By Robbie Webber
A new study from the Institute of Transportation Studies at University of California–Davis delves into the effects of ride-hailing (Uber and Lyft) use on other parts of our transportation system. What they find confirms some assumptions and disproves others. Interrelationships between parking, vehicle ownership, use of different forms of transit, and effect on vehicle miles traveled are all examined. The reasons respondents gave for using ride-hailing services may also impact transportation policy decisions.
Parking difficulties, including cost, was the #1 reason given for using ride-hailing. The second most common reason was that respondents knew they would be using alcohol. Avoiding both drunk driving and the need to provide more parking in cities are certainly positive effects.
How ride-hailing effects transit use, VMT, and vehicle ownership is a bit murkier. Bus and light rail ridership went down among users of the services, but use of heavy rail went up. This may be the result of ride-hailing filling the last-mile gap, which would be a complement to transit in less dense areas or where transit does not serve destinations such as major employment centers. SSTI has reported in the past on other studies that have also found that ride-hailing cannibalizes transit and disrupted bus routes, but this study makes clear that different types of transit see different effects. When asked why they switched from transit to ride-hailing, the most common response among respondents was that transit was too slow.
The effects on vehicle ownership are also of note. Over 90 percent of ride-hailing service users have not made a change in their vehicle ownership. However, among the remaining respondents, there was a strong correlation between increased use of ride-hailing and the likelihood that users would shed a vehicle. Those who used the services daily as opposed to weekly, monthly, or occasionally were much more likely to reduce the number of household cars.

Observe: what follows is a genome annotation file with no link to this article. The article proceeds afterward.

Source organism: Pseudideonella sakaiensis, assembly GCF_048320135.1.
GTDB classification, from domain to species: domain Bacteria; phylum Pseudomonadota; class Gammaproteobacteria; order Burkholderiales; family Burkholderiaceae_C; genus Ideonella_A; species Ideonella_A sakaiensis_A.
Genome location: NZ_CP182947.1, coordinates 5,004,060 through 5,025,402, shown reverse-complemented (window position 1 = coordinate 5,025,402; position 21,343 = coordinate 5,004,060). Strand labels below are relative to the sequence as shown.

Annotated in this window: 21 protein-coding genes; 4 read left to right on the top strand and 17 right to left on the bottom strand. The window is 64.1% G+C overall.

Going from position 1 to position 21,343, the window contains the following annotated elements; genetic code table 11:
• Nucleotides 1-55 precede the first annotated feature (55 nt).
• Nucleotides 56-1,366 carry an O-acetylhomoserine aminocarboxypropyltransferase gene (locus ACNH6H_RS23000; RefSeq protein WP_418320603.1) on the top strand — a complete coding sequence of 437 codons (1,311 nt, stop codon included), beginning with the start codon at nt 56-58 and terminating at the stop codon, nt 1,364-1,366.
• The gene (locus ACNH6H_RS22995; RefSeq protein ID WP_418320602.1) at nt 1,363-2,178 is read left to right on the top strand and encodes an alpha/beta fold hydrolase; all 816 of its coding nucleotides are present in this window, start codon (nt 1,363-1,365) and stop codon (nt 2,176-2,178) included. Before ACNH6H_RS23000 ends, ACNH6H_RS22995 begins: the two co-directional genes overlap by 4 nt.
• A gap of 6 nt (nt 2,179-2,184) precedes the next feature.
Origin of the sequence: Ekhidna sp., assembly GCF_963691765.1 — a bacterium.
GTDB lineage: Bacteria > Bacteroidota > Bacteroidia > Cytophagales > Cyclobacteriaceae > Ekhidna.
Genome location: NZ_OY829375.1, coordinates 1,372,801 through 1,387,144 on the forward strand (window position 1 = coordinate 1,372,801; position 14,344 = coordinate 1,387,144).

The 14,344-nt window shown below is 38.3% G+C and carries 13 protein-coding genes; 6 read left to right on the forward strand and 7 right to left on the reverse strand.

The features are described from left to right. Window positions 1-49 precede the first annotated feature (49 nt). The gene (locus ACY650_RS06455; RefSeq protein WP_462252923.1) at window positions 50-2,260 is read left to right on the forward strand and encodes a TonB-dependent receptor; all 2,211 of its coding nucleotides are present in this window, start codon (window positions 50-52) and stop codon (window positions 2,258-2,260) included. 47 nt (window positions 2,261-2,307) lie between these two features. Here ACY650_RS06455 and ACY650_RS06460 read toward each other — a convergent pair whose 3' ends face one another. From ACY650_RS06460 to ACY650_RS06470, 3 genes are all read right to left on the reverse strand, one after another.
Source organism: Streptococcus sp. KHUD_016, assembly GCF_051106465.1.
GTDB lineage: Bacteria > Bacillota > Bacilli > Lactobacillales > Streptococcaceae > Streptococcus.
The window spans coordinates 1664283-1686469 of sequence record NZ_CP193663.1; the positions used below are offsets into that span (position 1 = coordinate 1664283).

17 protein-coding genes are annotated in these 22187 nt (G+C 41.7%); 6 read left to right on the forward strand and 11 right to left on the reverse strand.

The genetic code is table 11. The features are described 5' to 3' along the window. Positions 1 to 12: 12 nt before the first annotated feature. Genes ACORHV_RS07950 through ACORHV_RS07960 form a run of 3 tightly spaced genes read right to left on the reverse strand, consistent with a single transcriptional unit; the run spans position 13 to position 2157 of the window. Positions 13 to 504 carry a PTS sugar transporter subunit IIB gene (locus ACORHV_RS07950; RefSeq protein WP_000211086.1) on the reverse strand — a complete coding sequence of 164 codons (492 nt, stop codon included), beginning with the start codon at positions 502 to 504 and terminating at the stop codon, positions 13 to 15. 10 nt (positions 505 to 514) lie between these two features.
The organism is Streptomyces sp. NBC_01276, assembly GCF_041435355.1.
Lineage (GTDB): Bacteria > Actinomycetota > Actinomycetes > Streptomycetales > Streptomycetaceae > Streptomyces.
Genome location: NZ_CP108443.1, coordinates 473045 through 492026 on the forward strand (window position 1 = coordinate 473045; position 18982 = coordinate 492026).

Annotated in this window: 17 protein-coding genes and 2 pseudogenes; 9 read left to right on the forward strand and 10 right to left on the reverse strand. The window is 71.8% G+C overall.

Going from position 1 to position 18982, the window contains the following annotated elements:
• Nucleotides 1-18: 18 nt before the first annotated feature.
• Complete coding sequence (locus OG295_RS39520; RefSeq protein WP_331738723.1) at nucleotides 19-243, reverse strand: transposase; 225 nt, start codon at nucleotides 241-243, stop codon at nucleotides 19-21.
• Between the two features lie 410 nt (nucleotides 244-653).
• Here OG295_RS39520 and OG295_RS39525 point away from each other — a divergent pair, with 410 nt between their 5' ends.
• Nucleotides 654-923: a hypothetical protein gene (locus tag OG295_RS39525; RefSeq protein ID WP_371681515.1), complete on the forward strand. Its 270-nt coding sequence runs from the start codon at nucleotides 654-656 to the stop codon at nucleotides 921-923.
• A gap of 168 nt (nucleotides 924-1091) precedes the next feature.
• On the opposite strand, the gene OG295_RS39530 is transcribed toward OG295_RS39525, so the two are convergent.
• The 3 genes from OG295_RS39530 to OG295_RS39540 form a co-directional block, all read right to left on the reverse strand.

This does not necessarily lead to an overall decrease in vehicle miles traveled or fewer car trips. The study asked users how they would have made the trip if not by ride-hailing. Between 49 and 61 percent of trips made by ride-hailing would not have been made at all, or would have been made by biking, walking, or transit. This clearly shows that the rise of ride-hailing has led to more car trips. Depending on the volume of “deadhead” miles—those driven without a passenger—ride-hailing could lead to significantly higher VMT overall than use of personal vehicles.
Not surprisingly, ride-hailing is more common among the young, well-educated, and those with higher incomes. This may portend the noted effects rippling through the larger population as ride-hailing becomes more common both geographically and among more of the population.
The study was conducted in seven large cities, so whether the result will hold true for more suburban areas and smaller cities is still an open question. Since ride-hailing has been shown to cannibalize bus and light rail service, and the most common reason given by respondents in this study was because they considered transit service too slow, cities and transit agencies will need to decide either how to integrate ride-hailing into their transit service and planning or prioritize transit over single occupancy vehicles in general. Ride-hailing companies will likely be the first to adopt autonomous vehicle technology in order to lower the cost of operating their fleet. This could lead to even greater increases in VMT as vehicles drive around until they are called into service.
The study’s authors conclude:
“In the near term, policymakers need to address the issue of additional vehicle miles that ride-hailing services contribute to cities (as well as those from personally-owned vehicles) which can further erode high-capacity transit services. Given limited road infrastructure and the expanding population of cities, it is critical that high-occupancy vehicles be prioritized on the roadways if they are carrying a sufficient number of passengers. Both congestion pricing and enforced priority lanes can serve as effective measures to ensure that scarce roadway space is used effectively.”
Many important insights into the effects of ride-hailing on different areas of the transportation system are included in this study. Although the authors acknowledge that more research is needed, the study is worth a look to begin to plan for what the authors claim is a move away from household vehicle ownership model and towards mobility as a service. As they point out, this trend is likely to accelerate as AVs become more common.
Robbie Webber is a Senior Associate at SSTI.
By Robbie Webber